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Let's say someone sends a UDP packet, just like a traceroute implementations. The packet has a TTL of 1 in the IP header, causing the first router to discard it and generate an ICMP Time Exceeded reply to the sender.

Does the router have any guarantee that the sender receives the ICMP Time Exceeded error message it generated and sent?

Is ICMP implemented on top of UDP? Are there any error control mechanisms implemented as part of ICMP if so?

I want a pretty basic simple answer, I just thought I'd work the question a few ways so it would be more clear.

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migrated from Aug 3 '11 at 23:36

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up vote 6 down vote accepted

ICMP is not UDP, and it's actually not even IP. It's another OSI layer 3 protocol (network layer) alongside IP. That said, it has an IP compatible header at the beginning of a packet.

There is no guarantee that an ICMP packet will be delivered. It has the same delivery guarantees of any other packet on the internet: none. There are no attempts to ensure that it gets delivered, no retry mechanism, but there is a checksum in both the IP header and the ICMP header. A higher level protocol should retry sending the packet that generated the error, which will cause another Time Exceeded packet to be generated, and eventually one of these will be received by the sender. has an example ICMP header (encapsulated inside what is identical to an IP header) and information about the different types of ICMP messages.

Given that people are downvoting this post and misunderstanding, I'll clarify:

IP is the lingua franca of the internet. Packets are routed by their IP headers. Protocols are encapsulated within IP (TCP, UDP, SCTP, etc) for most application level communication.

How do you communicate when something goes wrong with IP layer communication? ICMP is used for this. Can you communicate IP layer errors in IP? It's a chicken and egg problem, and as indicated by RFCs, gets muddy. ICMP messages have an IP header, and an IP protocol is reserved for them, but ICMP is an IP layer protocol, not it is not encapsulated inside an IP packet. Therefore I consider it to be a protocol used alongside IP.

We can quibble all day long as to "whether ICMP is IP", but the most I'd concede is that yeah, it's IP, "sort of".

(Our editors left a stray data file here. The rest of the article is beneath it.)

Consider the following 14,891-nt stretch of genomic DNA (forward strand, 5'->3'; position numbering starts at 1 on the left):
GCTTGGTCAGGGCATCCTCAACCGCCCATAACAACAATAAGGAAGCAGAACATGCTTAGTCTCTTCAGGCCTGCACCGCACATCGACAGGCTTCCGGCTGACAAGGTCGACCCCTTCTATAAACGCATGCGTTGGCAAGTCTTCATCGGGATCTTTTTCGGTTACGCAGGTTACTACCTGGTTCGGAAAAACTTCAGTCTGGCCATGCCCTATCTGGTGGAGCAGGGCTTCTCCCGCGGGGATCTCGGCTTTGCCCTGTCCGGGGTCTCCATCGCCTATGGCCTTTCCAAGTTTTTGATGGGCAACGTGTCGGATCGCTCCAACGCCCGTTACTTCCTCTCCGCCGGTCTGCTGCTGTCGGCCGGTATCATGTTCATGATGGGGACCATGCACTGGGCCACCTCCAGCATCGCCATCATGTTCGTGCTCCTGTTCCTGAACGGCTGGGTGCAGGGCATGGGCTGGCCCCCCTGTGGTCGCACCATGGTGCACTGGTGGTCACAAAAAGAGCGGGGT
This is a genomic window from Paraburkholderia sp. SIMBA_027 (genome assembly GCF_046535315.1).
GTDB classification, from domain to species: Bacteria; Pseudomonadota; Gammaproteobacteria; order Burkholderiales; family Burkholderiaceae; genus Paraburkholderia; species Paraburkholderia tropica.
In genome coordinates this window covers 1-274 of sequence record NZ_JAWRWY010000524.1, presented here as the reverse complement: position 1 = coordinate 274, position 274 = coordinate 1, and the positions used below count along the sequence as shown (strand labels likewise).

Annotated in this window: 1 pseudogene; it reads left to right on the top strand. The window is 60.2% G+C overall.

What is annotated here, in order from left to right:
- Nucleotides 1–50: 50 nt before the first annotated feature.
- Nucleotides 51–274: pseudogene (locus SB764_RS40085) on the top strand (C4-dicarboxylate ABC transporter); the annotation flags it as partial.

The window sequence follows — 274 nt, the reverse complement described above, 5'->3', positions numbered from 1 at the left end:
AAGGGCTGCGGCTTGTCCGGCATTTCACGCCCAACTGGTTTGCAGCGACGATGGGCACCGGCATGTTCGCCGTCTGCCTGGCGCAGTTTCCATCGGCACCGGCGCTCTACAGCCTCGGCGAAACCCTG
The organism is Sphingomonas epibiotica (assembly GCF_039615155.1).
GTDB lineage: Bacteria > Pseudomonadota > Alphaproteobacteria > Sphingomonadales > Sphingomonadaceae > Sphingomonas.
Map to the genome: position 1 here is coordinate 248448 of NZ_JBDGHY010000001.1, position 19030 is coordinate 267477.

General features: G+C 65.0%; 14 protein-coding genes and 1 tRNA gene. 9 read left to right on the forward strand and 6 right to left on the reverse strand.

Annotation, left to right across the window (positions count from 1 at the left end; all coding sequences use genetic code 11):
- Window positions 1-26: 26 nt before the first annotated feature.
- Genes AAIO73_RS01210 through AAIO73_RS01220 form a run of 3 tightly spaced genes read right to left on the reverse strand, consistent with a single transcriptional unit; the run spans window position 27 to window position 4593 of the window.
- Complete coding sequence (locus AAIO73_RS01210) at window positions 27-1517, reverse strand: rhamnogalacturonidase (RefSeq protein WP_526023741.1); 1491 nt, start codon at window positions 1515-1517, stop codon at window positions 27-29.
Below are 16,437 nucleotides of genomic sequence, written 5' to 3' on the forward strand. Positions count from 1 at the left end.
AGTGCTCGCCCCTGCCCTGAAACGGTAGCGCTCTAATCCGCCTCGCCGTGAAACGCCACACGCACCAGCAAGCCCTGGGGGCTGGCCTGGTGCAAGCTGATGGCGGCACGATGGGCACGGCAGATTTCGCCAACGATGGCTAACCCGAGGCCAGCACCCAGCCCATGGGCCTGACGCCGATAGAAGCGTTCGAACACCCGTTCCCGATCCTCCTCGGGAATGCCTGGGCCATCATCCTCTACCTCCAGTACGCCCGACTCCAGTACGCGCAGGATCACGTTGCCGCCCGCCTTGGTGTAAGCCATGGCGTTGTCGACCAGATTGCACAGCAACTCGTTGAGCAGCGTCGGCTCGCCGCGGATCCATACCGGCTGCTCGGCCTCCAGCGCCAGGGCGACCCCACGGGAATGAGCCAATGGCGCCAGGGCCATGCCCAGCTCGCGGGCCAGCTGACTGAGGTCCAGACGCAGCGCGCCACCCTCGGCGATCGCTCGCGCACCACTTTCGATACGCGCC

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ICMP is indeed IP. It is IP protocol number 1 where as TCP is 6 and UDP is 17. The first paragraph of this answer is incorrect. Other paragraphs are correct. – snap Aug 4 '11 at 3:31
Also, TCP has delivery guarantees (as do some other IP protocols, I believe). That guarantee is: You will get confirmation of delivery of the packet you sent (or one indistinguishable from it), or the connection will fail / break. – Slartibartfast Aug 4 '11 at 3:45
TCP is not IP. TCP is a protocol layered on top of IP. ICMP is another layer 3 protocol - it's involved in error reporting at the IP layer, and thus cannot be IP. It's header is indistinguishable from an IP packet, and thus can be routed as IP. – akramer Aug 4 '11 at 3:56
Quoth RFC 792: ICMP, uses the basic support of IP as if it were a higher level protocol, however, ICMP is actually an integral part of IP, and must be implemented by every IP module. – akramer Aug 4 '11 at 4:17
@akramer, I see your point. I think we are splitting hairs here. We have a different viewpoint. I have a very practical point of view to things: when I look at a kernel source code, I can see that ICMP packet goes through ip_input() and ip_output(); when I configure a packet filter to filter by IP, it matches ICMP packets (e.g. "tcpdump ip"); when a (dumb) router forwards an ICMP packet not destined to itself, it just sees it as an IP packet and sends it onwards. From theoretical point of view it may be different, e.g. when trying to classify protocols in ISO/OSI layered hierarchy. – snap Aug 4 '11 at 6:45

ICMP is IP, not UDP, but you're right, it's unreliabable.

Here is a list of usages.

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